“I am Iron Man”. It’s as simple as that, really. You have a helmet over your head, a computer system pointing our targets and the power to fire an alarming array of missiles and lasers as you fly at incredible speeds across cities, deserts and oceans. You need only look at the legions of alien invaders or defunct tanks and they’ll explode into pieces thanks to a handy shoulder-mounted rocket or wrist-mounted laser.
A few weeks ago we looked at how virtual reality (VR) might help bring us that bit closer to capturing the sensation of swinging through New York streets at Spider-Man. Since then, it’s stuck on our mind that if there’s one superhero that VR could really capture the essence of, it’s Iron Man. Marvel’s armoured Avenger became a mainstream hit with the 2008 movie and now it’s time for videogames and VR to reinvigorate his image once more.
When thinking of the Iron Man movies, it’s hard not to think of that iconic image of Tony Stark’s head appearing in a dark space with a number of computer systems rotating around his eyes and zig zagging around in front of him. Imagine having the opportunity to pull on an Oculus Rift or Project Morpheus headset and actually placing yourself in those scenes, with Stark’s software pointing out every detail to you as you scan an environment and JARVIS sarcastically advising you on how to proceed.
It’s one of the more literal translations of a franchise into VR that we can think of. The headset would effectively double that iconic helmet. Imagine slipping it on and looking down as the suit itself was attached to you, just like in the films, bridging that gap between stepping from real life into the virtual dimension.
A few weeks ago in a VR vs. piece, we discussed the challenges of bringing some superheroes into the world of VR. Admittedly, Iron Man presents a challenge in maintaining a sense of presence when flying, but the beauty of his combat abilities are that they could be tied to motions. Imagine having a Sixense STEM motion controller in your hand, raising it in front of you, and effortlessly firing off an attack from the palm of your hand. Perhaps with a PrioVR fully body motion suit you could even use certain motions such as gesturing your torso forward to shoot from your chest.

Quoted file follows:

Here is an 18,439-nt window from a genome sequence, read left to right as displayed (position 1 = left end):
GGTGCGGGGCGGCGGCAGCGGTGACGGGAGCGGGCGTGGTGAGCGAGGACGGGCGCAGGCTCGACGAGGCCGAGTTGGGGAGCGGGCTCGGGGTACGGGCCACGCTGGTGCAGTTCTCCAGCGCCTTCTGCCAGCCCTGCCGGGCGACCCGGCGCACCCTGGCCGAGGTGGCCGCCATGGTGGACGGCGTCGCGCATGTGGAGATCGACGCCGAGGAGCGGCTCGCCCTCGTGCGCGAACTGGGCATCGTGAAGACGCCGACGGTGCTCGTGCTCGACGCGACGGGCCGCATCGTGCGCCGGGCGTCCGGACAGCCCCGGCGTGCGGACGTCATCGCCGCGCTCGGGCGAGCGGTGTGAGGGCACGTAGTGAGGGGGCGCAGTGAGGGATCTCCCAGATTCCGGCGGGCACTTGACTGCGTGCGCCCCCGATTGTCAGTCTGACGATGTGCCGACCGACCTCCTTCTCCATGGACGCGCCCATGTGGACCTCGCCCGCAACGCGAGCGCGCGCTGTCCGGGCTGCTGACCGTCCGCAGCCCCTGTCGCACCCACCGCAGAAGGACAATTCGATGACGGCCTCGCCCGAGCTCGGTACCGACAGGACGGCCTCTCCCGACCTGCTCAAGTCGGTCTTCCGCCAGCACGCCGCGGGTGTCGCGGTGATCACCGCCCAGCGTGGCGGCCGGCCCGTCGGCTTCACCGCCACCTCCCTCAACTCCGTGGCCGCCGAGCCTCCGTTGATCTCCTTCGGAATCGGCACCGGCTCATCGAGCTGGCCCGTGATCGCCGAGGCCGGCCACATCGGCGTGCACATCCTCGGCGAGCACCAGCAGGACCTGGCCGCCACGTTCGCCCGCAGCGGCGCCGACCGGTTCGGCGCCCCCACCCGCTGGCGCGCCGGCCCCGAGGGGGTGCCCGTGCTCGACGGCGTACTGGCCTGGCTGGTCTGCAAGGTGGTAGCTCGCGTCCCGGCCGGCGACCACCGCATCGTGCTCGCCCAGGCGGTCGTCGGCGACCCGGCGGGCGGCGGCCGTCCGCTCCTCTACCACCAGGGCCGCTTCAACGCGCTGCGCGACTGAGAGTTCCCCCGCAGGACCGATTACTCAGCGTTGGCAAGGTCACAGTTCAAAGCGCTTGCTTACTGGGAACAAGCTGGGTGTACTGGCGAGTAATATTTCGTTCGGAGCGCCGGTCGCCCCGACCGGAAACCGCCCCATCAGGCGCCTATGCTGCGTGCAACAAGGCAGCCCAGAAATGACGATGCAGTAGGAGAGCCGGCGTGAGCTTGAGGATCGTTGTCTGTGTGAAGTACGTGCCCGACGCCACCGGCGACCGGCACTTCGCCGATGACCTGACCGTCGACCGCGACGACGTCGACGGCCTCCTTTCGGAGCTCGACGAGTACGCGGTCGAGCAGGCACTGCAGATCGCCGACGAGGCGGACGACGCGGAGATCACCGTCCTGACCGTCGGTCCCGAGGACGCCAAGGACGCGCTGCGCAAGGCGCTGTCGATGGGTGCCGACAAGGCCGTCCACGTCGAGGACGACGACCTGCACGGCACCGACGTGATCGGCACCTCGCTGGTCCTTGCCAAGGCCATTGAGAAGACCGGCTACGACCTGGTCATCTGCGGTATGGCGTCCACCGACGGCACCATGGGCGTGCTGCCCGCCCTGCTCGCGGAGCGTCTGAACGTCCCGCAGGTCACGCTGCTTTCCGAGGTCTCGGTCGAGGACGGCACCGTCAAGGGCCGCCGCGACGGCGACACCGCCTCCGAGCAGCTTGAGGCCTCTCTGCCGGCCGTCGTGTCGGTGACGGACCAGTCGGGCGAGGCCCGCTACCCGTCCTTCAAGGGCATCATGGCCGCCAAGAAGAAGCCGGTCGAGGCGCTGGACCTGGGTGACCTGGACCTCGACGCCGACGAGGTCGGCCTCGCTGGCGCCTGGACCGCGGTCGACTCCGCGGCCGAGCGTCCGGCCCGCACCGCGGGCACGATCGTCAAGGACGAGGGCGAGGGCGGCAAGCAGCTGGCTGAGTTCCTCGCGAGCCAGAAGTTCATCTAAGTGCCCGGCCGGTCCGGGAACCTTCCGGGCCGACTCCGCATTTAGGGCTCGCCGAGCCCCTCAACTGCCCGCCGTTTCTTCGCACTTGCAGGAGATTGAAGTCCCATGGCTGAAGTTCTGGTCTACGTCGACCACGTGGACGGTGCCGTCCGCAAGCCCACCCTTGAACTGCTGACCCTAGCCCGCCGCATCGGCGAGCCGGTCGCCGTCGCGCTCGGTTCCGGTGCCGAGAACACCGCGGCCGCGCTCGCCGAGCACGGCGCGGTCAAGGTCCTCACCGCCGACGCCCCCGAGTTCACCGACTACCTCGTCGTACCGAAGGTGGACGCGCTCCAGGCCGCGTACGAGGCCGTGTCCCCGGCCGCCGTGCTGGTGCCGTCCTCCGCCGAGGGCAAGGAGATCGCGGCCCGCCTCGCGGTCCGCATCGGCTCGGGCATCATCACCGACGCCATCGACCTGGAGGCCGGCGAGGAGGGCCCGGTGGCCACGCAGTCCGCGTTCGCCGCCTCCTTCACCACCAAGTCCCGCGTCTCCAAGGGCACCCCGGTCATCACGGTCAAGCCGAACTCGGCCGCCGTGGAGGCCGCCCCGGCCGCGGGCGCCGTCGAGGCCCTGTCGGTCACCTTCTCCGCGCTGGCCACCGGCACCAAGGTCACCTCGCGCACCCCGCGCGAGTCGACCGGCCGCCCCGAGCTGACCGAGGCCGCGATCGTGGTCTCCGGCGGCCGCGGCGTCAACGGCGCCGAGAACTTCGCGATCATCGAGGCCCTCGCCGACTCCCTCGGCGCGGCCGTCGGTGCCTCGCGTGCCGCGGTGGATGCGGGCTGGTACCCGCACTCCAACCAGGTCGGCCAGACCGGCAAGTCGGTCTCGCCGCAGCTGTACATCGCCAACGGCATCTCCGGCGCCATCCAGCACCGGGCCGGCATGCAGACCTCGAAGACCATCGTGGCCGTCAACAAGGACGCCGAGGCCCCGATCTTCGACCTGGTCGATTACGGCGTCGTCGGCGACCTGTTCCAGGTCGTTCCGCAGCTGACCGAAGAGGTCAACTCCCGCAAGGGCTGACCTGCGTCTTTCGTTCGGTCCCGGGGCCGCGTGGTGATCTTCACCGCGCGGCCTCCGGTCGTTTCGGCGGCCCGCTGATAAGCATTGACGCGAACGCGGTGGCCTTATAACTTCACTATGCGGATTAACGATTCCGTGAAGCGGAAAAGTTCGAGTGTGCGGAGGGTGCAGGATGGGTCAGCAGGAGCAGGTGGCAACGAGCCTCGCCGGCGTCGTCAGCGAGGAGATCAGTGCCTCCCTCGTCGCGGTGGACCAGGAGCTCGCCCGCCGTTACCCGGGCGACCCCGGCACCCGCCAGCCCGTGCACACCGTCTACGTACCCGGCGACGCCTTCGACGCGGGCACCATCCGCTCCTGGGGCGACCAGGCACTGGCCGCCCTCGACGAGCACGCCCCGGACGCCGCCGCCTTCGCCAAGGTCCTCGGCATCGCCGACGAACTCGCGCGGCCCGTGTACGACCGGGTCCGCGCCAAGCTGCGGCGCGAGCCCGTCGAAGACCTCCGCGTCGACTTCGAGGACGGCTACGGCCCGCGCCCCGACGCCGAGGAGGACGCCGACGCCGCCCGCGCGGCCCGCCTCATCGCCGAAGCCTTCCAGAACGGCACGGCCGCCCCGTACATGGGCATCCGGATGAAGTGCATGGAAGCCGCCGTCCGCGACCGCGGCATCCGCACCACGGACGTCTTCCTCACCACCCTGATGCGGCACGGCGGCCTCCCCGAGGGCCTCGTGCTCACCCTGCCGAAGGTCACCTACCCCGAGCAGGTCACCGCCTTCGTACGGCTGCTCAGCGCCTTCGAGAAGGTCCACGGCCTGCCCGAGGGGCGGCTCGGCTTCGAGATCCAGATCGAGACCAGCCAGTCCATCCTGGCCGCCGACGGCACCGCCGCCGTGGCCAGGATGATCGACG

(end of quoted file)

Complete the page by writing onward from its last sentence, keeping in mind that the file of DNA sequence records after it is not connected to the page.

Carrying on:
Picture of scene filled with hundreds of enemies, pushing you to your limit as you prioritise targets, using every weapon at your disposal to try and bring down as many as possible as quickly as possible. Your arms would fling about the room blasting targets while you looked on towards another group in a completely different direction, assigning homing rockets as more to take care of them. Multitasking first-person combat is something that’s hard to achieve in videogames, but with VR it could be a tool to making action even more intense.
In fact, a VR Iron Man title has the potential to cater to a number of different experiences. Don’t forget that Tony Stark built a huge range of Iron Man armours in the third film and indeed the comic books. We could switch from super-strong Hulkbuster suits to underwater stealth get-ups for a huge range of different missions.
More than almost any other comic book superhero, Iron Man seems to fit VR. When you think about it, Tony Stark had to design his suit to allow for the best inputs to make his suit convenient and easy to use. All a VR videogame would have to do is effectively copy those inputs to create a seamless experience. Let’s hope that if superheroes ever do make a run at VR, Iron Man is leading the charge.
‘Make it a (virtual) Reality’ is VRFocus’ weekly feature that takes the videogames we already know and love and looks at how virtual reality (VR) could enhance them. From retro classics to modern blockbusters, we examine the pros and cons of bringing a franchise to VR headsets.